Rural Communities Continue to Struggle with Shortage of Appraisers
CSBS released this week a report highlighting the shortage of appraisers in rural communities, a challenge further exacerbated by a retiring appraiser workforce and limited waiver options for communities unable to hire and train enough appraisers for the area. CSBS and state regulators based their observations on CSBS survey data, reporting from examiners and regulators across the country, and data from the Appraisal Subcommittee of the FFIEC.
Every year, CSBS conducts annual outreach to the community banking industry as part of the annual CSBS-Federal Reserve Community Banking in the 21st Century Research and Policy Conference. As part of this initiative, in 2017 CSBS deployed its Five Questions for Five Bankers to industry stakeholders to understand the challenges and opportunities faced by community banks. These survey respondents consistently noted that regional shortages of qualified appraisers have led to significant delays in the home purchase process. Kentucky, New Mexico, and Utah all reported a shortage of appraisers. In addition, state regulators from Michigan, Montana, Nebraska, North Dakota, Tennessee, and Wisconsin similarly noted that federal appraisal rules cause significant burdens particularly in rural areas.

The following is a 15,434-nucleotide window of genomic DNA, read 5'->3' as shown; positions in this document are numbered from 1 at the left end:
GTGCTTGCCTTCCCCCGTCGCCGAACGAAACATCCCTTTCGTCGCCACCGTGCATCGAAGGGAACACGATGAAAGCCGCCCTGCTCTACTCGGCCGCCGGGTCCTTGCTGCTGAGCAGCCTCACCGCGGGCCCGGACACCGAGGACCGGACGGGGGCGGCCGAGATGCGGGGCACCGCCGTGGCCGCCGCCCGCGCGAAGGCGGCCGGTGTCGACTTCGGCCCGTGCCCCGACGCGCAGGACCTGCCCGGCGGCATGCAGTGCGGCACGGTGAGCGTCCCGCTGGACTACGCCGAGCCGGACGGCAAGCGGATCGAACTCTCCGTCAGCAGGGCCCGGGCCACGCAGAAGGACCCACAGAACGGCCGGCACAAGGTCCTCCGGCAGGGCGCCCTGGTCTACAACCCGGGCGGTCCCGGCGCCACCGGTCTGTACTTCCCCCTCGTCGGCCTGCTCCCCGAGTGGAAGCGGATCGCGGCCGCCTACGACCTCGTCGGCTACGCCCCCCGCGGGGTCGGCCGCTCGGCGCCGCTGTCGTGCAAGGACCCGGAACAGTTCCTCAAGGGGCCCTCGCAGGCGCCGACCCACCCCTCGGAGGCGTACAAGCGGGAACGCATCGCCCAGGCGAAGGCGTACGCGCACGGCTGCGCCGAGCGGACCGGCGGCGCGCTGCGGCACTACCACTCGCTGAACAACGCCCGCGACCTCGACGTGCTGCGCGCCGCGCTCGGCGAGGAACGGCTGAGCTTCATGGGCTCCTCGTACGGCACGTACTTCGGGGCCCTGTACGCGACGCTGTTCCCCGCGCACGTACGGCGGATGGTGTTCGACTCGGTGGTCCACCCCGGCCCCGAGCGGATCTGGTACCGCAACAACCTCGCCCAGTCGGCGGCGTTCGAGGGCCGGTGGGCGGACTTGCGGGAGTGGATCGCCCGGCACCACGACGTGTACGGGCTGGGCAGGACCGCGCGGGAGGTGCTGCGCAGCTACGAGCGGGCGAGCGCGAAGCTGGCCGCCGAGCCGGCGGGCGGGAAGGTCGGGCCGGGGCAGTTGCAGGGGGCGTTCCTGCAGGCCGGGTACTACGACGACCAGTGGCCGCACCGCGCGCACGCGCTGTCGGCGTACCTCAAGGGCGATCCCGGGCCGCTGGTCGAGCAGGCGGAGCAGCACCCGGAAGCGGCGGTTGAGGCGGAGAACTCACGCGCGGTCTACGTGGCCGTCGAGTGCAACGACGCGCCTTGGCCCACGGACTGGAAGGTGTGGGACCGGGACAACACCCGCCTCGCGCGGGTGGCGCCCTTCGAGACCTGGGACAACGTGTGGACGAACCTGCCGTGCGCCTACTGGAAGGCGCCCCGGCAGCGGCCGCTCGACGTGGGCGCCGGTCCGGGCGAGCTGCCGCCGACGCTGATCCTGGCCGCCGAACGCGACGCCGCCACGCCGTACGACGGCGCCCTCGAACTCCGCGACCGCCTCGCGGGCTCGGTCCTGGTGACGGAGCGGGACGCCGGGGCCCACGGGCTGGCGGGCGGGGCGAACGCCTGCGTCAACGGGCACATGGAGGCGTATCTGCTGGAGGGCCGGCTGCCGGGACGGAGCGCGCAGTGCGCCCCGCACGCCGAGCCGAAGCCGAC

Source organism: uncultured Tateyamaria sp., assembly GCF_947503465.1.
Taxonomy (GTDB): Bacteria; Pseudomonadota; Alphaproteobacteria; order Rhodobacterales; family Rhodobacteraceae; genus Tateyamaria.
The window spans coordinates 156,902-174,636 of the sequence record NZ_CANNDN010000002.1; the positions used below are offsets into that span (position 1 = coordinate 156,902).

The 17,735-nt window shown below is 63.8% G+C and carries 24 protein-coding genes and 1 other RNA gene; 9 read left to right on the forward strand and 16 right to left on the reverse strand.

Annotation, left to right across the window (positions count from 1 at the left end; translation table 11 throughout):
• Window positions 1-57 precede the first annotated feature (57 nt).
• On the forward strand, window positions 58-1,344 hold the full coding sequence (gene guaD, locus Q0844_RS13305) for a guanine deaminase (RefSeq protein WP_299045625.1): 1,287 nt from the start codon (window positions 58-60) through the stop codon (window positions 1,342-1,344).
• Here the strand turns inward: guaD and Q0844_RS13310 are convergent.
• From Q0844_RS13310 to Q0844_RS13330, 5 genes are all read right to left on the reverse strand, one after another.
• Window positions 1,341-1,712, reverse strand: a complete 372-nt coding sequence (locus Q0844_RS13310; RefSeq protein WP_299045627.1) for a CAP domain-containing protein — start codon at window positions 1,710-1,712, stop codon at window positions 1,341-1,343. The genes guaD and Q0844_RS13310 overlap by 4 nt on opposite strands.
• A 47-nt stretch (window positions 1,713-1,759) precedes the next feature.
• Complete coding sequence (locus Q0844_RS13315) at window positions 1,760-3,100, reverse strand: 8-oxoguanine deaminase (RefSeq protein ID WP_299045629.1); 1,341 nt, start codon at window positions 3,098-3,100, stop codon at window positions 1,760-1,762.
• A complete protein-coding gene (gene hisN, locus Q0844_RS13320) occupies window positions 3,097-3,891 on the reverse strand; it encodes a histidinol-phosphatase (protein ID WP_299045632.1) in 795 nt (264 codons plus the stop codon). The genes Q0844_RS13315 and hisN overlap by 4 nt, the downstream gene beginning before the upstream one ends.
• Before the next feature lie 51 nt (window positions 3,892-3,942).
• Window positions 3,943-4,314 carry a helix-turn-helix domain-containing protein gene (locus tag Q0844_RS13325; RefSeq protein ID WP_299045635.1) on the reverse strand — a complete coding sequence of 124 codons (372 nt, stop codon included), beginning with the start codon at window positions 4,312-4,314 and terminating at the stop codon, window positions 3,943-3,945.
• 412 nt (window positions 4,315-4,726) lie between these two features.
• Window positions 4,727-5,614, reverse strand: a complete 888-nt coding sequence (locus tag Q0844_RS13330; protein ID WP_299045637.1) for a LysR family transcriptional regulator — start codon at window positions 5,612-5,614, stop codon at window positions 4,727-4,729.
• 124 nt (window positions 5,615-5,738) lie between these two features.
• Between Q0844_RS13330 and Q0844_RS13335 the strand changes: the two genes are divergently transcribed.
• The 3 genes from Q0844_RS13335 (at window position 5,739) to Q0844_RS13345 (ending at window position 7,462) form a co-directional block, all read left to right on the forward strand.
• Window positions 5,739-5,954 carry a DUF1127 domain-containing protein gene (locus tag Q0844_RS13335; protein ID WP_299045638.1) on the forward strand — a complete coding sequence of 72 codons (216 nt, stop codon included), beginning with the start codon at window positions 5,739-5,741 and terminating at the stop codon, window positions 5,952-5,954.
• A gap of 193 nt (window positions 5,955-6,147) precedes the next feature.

Key Observations of the report:
- Some rural and underserved areas do not have enough appraisers.
- The National Registry of Real Estate Appraisers does not accurately reflect local shortages of appraisers.
- The Title XI waiver process is unclear, lengthy, and underutilized.
- Congress acknowledged with the passage of the “Economic Growth, Regulatory Relief, and Consumer Protection Act” that obtaining appraisals for certain rural transactions are an issue and that an avenue for relief is needed.
- Appraiser licensing and credentialing processes create barriers to entry.
This is not the first time state regulators have expressed concern about the lack of appraisers in rural communities. In 2017 and earlier this year, CSBS sent letters supporting limited appraisal waivers for certain communities. And this August, North Dakota was the first state to request a real estate appraisal waiver that would allow local banks to make valuation assessments on their own.